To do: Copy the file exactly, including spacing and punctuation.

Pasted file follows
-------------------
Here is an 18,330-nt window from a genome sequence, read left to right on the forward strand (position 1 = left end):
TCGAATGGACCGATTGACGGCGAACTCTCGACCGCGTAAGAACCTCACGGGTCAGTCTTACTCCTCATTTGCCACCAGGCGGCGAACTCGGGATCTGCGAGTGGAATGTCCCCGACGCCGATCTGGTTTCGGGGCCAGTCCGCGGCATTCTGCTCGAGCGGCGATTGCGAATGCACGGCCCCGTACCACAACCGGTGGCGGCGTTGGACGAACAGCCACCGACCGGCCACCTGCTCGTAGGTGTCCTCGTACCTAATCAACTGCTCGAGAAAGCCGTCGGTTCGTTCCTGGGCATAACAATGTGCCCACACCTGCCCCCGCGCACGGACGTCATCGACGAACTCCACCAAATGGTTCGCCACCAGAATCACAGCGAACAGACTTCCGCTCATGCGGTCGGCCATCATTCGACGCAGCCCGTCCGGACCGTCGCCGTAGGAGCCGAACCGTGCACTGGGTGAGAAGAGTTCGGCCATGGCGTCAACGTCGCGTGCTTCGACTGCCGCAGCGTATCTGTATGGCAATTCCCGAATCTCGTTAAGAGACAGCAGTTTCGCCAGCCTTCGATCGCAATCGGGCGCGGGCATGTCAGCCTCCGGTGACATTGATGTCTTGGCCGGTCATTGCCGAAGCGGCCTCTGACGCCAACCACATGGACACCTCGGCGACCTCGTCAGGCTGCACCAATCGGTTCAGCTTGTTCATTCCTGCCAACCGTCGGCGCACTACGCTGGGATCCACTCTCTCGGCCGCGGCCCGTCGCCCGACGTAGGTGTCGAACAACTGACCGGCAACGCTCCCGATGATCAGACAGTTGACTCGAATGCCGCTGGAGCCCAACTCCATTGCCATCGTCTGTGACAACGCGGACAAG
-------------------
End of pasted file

Here is an 18,330-nt window from a genome sequence, read left to right on the forward strand (position 1 = left end):
TCGAATGGACCGATTGACGGCGAACTCTCGACCGCGTAAGAACCTCACGGGTCAGTCTTACTCCTCATTTGCCACCAGGCGGCGAACTCGGGATCTGCGAGTGGAATGTCCCCGACGCCGATCTGGTTTCGGGGCCAGTCCGCGGCATTCTGCTCGAGCGGCGATTGCGAATGCACGGCCCCGTACCACAACCGGTGGCGGCGTTGGACGAACAGCCACCGACCGGCCACCTGCTCGTAGGTGTCCTCGTACCTAATCAACTGCTCGAGAAAGCCGTCGGTTCGTTCCTGGGCATAACAATGTGCCCACACCTGCCCCCGCGCACGGACGTCATCGACGAACTCCACCAAATGGTTCGCCACCAGAATCACAGCGAACAGACTTCCGCTCATGCGGTCGGCCATCATTCGACGCAGCCCGTCCGGACCGTCGCCGTAGGAGCCGAACCGTGCACTGGGTGAGAAGAGTTCGGCCATGGCGTCAACGTCGCGTGCTTCGACTGCCGCAGCGTATCTGTATGGCAATTCCCGAATCTCGTTAAGAGACAGCAGTTTCGCCAGCCTTCGATCGCAATCGGGCGCGGGCATGTCAGCCTCCGGTGACATTGATGTCTTGGCCGGTCATTGCCGAAGCGGCCTCTGACGCCAACCACATGGACACCTCGGCGACCTCGTCAGGCTGCACCAATCGGTTCAGCTTGTTCATTCCTGCCAACCGTCGGCGCACTACGCTGGGATCCACTCTCTCGGCCGCGGCCCGTCGCCCGACGTAGGTGTCGAACAACTGACCGGCAACGCTCCCGATGATCAGACAGTTGACTCGAATGCCGCTGGAGCCCAACTCCATTGCCATCGTCTGTGACAACGCGGACAAG